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On air at 1100GMT: Is Germany right to give up on nuclear energy?

Chloe Tilley Chloe Tilley | 10:17 UK time, Monday, 30 May 2011


In just 11 years time Germany will have shut down all of it's nuclear power plants. The decision by the country's ruling coalition came after Chancellor Angela Merkel set up an ethics panel to look into nuclear power following the disaster at the Fukushima plant in Japan.

While nuclear only accounts for 23% of its energy, Germany is the first major industrialised power to turn it's back on nuclear power.

But the announcement which came in the early hours of today, raises many more questions than it answers. What will replace nuclear energy? Can that be achieved by 2022? What will the cost be to to the German economy? Is this just knee jerk reaction to the disaster in Japan? And could a change of government in Germany bring a u-turn?

Last month thousands of people in France and Germany staged protests against nuclear power.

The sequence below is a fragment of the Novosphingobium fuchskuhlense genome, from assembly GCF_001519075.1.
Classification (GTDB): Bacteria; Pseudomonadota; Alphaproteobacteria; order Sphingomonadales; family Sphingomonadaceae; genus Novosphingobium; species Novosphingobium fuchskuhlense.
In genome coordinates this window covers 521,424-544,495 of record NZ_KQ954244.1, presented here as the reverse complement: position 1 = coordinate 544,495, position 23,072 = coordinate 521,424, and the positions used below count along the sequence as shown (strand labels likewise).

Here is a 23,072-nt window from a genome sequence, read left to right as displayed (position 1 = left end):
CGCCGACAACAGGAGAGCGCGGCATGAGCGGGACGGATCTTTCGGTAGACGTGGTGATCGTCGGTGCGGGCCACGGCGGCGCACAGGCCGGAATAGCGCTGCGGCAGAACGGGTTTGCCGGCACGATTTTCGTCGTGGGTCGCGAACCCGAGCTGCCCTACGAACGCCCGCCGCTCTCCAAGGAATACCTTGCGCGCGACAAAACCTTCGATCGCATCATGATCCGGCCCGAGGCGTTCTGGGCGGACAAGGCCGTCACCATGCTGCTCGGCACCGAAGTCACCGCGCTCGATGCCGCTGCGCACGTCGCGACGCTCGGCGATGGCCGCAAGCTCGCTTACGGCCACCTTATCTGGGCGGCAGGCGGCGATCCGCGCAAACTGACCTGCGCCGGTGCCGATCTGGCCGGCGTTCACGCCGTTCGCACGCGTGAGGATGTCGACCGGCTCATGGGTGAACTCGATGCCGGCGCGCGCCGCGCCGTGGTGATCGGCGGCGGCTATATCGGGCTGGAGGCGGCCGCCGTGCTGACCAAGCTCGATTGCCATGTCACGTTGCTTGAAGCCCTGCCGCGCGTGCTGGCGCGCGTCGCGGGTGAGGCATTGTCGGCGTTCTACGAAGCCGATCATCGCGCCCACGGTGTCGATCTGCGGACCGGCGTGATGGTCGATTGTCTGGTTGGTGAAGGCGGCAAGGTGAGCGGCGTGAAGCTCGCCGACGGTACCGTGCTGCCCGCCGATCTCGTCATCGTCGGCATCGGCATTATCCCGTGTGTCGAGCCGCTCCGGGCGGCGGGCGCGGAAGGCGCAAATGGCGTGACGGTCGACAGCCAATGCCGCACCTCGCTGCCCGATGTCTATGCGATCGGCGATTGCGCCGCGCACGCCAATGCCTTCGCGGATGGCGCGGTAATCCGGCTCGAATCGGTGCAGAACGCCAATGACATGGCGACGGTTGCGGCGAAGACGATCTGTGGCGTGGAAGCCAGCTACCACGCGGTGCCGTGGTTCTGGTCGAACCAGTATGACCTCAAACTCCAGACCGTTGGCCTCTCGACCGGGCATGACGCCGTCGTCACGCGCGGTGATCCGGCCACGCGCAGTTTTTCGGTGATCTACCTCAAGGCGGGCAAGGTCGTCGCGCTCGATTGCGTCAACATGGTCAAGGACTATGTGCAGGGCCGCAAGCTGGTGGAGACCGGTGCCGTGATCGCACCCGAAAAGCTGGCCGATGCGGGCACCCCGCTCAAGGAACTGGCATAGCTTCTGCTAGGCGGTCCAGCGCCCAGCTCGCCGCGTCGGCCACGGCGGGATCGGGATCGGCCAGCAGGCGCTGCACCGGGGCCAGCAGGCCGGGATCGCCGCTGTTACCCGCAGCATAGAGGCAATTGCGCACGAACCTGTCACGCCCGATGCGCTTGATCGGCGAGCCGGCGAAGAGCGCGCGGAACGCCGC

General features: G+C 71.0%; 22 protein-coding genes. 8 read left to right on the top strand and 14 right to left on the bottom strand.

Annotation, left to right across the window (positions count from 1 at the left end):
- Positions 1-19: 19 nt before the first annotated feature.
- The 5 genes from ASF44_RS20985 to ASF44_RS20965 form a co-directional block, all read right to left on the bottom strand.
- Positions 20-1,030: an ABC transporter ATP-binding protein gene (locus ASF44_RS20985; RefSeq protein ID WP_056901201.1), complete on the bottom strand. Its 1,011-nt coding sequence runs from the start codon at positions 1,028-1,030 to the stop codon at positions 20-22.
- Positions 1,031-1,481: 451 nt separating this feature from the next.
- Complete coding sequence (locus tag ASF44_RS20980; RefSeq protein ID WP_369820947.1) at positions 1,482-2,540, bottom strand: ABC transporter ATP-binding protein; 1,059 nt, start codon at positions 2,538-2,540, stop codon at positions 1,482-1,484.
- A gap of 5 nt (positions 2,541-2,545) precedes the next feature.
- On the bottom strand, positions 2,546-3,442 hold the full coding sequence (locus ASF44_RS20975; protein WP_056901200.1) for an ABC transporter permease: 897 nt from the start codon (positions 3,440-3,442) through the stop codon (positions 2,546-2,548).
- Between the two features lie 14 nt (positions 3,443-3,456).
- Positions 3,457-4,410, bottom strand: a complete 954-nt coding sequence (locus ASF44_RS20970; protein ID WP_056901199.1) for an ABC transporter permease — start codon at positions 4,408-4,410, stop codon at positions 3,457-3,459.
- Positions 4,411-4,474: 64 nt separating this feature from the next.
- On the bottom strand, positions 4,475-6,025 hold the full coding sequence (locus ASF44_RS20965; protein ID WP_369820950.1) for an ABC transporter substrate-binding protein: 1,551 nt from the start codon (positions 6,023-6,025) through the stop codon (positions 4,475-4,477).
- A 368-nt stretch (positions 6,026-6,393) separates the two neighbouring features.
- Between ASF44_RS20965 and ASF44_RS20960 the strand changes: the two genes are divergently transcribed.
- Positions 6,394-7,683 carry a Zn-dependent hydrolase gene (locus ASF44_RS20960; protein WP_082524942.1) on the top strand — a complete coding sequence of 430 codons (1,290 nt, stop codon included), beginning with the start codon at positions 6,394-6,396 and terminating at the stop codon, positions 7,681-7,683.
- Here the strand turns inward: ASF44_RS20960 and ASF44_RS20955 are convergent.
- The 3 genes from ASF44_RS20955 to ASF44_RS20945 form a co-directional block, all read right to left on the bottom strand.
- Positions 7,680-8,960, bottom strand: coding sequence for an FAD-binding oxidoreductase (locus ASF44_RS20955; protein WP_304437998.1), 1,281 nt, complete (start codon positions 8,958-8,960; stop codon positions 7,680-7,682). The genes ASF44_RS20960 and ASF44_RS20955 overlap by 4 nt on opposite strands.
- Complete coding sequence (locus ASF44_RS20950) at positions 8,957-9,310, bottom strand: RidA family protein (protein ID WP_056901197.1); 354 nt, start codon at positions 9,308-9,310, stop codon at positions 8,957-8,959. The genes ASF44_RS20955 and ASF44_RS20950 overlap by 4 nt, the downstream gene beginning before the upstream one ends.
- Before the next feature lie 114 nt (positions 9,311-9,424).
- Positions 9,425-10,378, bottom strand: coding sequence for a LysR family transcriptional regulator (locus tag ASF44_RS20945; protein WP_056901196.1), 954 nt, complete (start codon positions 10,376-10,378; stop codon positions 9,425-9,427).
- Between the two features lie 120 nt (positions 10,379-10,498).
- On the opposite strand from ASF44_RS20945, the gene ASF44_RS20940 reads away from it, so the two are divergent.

It was a response to the 25th anniversary of the Chernobyl nuclear disaster and Fukushima earlier this year.

This blogger think it is poorly thought through and it's the environment that will suffer.

This piece is written by friend of the programme, the BBC's Germany Correspondent Stephen Evans...

The difficulty is that many nuclear power stations are in the south.....The idea is that wind farms in the north might take up the slack. But that implies new high-voltage cables with very high pylons to match. As Johannes Teyssen, chief executive of the huge energy company E.On put it: "We lack the necessary power lines to transmit wind-generated electricity from the north. This could lead to massive problems in the grid, even power outages."

We'll look at Germany's options and how people in germany and beyond are responding to the news.

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